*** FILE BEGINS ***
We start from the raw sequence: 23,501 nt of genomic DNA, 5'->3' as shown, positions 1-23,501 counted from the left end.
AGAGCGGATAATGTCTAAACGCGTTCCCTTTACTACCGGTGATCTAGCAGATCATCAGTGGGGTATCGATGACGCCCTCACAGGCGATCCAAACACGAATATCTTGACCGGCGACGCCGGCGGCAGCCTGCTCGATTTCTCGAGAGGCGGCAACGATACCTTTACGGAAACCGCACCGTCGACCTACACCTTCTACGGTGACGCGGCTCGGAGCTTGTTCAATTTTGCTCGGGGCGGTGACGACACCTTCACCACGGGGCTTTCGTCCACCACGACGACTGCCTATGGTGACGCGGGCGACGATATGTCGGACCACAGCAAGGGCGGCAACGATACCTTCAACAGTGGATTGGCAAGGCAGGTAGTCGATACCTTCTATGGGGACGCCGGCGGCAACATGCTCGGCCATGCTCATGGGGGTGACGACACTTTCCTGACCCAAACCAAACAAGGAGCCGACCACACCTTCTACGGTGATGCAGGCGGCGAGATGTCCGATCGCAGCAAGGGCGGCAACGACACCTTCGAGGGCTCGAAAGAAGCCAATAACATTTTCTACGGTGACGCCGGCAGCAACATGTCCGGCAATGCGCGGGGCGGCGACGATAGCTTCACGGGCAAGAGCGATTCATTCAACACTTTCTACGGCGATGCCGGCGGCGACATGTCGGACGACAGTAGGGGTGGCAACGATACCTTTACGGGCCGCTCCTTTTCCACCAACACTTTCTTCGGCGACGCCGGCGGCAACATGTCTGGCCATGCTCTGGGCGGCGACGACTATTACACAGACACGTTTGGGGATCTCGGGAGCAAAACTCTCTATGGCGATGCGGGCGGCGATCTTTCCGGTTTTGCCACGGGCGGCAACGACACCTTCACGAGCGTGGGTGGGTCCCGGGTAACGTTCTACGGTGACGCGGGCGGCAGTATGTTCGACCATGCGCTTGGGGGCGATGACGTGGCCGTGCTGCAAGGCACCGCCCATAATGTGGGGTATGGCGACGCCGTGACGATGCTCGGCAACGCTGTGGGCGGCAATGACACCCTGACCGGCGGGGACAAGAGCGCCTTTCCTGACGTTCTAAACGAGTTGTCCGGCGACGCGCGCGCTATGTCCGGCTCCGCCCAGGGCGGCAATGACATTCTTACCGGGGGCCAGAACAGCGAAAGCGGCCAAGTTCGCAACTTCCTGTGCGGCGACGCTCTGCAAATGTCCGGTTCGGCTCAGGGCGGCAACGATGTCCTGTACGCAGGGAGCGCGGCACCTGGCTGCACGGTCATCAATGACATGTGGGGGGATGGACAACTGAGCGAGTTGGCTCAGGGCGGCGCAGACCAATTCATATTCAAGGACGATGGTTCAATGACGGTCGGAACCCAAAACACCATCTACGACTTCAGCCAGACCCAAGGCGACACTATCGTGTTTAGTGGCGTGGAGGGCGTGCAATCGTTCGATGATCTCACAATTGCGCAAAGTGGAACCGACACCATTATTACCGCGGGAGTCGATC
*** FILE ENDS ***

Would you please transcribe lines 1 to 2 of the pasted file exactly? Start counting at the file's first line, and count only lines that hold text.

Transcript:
We start from the raw sequence: 23,501 nt of genomic DNA, 5'->3' as shown, positions 1-23,501 counted from the left end.
AGAGCGGATAATGTCTAAACGCGTTCCCTTTACTACCGGTGATCTAGCAGATCATCAGTGGGGTATCGATGACGCCCTCACAGGCGATCCAAACACGAATATCTTGACCGGCGACGCCGGCGGCAGCCTGCTCGATTTCTCGAGAGGCGGCAACGATACCTTTACGGAAACCGCACCGTCGACCTACACCTTCTACGGTGACGCGGCTCGGAGCTTGTTCAATTTTGCTCGGGGCGGTGACGACACCTTCACCACGGGGCTTTCGTCCACCACGACGACTGCCTATGGTGACGCGGGCGACGATATGTCGGACCACAGCAAGGGCGGCAACGATACCTTCAACAGTGGATTGGCAAGGCAGGTAGTCGATACCTTCTATGGGGACGCCGGCGGCAACATGCTCGGCCATGCTCATGGGGGTGACGACACTTTCCTGACCCAAACCAAACAAGGAGCCGACCACACCTTCTACGGTGATGCAGGCGGCGAGATGTCCGATCGCAGCAAGGGCGGCAACGACACCTTCGAGGGCTCGAAAGAAGCCAATAACATTTTCTACGGTGACGCCGGCAGCAACATGTCCGGCAATGCGCGGGGCGGCGACGATAGCTTCACGGGCAAGAGCGATTCATTCAACACTTTCTACGGCGATGCCGGCGGCGACATGTCGGACGACAGTAGGGGTGGCAACGATACCTTTACGGGCCGCTCCTTTTCCACCAACACTTTCTTCGGCGACGCCGGCGGCAACATGTCTGGCCATGCTCTGGGCGGCGACGACTATTACACAGACACGTTTGGGGATCTCGGGAGCAAAACTCTCTATGGCGATGCGGGCGGCGATCTTTCCGGTTTTGCCACGGGCGGCAACGACACCTTCACGAGCGTGGGTGGGTCCCGGGTAACGTTCTACGGTGACGCGGGCGGCAGTATGTTCGACCATGCGCTTGGGGGCGATGACGTGGCCGTGCTGCAAGGCACCGCCCATAATGTGGGGTATGGCGACGCCGTGACGATGCTCGGCAACGCTGTGGGCGGCAATGACACCCTGACCGGCGGGGACAAGAGCGCCTTTCCTGACGTTCTAAACGAGTTGTCCGGCGACGCGCGCGCTATGTCCGGCTCCGCCCAGGGCGGCAATGACATTCTTACCGGGGGCCAGAACAGCGAAAGCGGCCAAGTTCGCAACTTCCTGTGCGGCGACGCTCTGCAAATGTCCGGTTCGGCTCAGGGCGGCAACGATGTCCTGTACGCAGGGAGCGCGGCACCTGGCTGCACGGTCATCAATGACATGTGGGGGGATGGACAACTGAGCGAGTTGGCTCAGGGCGGCGCAGACCAATTCATATTCAAGGACGATGGTTCAATGACGGTCGGAACCCAAAACACCATCTACGACTTCAGCCAGACCCAAGGCGACACTATCGTGTTTAGTGGCGTGGAGGGCGTGCAATCGTTCGATGATCTCACAATTGCGCAAAGTGGAACCGACACCATTATTACCGCGGGAGTCGATC